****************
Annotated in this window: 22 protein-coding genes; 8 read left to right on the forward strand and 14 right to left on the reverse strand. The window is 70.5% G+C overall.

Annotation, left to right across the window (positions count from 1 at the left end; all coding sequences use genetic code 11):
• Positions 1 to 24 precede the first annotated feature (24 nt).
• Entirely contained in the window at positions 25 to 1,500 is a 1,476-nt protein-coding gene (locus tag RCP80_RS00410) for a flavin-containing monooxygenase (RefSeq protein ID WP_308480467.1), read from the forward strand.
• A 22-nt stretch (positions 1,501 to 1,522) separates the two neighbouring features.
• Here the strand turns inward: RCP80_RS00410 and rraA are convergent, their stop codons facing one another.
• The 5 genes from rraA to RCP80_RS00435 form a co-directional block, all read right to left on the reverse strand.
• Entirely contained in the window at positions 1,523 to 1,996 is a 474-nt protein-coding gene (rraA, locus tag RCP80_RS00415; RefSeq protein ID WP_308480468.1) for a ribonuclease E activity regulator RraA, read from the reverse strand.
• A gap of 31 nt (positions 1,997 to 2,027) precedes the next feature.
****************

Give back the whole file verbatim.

Annotated in this window: 22 protein-coding genes; 8 read left to right on the forward strand and 14 right to left on the reverse strand. The window is 70.5% G+C overall.

Annotation, left to right across the window (positions count from 1 at the left end; all coding sequences use genetic code 11):
• Positions 1 to 24 precede the first annotated feature (24 nt).
• Entirely contained in the window at positions 25 to 1,500 is a 1,476-nt protein-coding gene (locus tag RCP80_RS00410) for a flavin-containing monooxygenase (RefSeq protein ID WP_308480467.1), read from the forward strand.
• A 22-nt stretch (positions 1,501 to 1,522) separates the two neighbouring features.
• Here the strand turns inward: RCP80_RS00410 and rraA are convergent, their stop codons facing one another.
• The 5 genes from rraA to RCP80_RS00435 form a co-directional block, all read right to left on the reverse strand.
• Entirely contained in the window at positions 1,523 to 1,996 is a 474-nt protein-coding gene (rraA, locus tag RCP80_RS00415; RefSeq protein ID WP_308480468.1) for a ribonuclease E activity regulator RraA, read from the reverse strand.
• A gap of 31 nt (positions 1,997 to 2,027) precedes the next feature.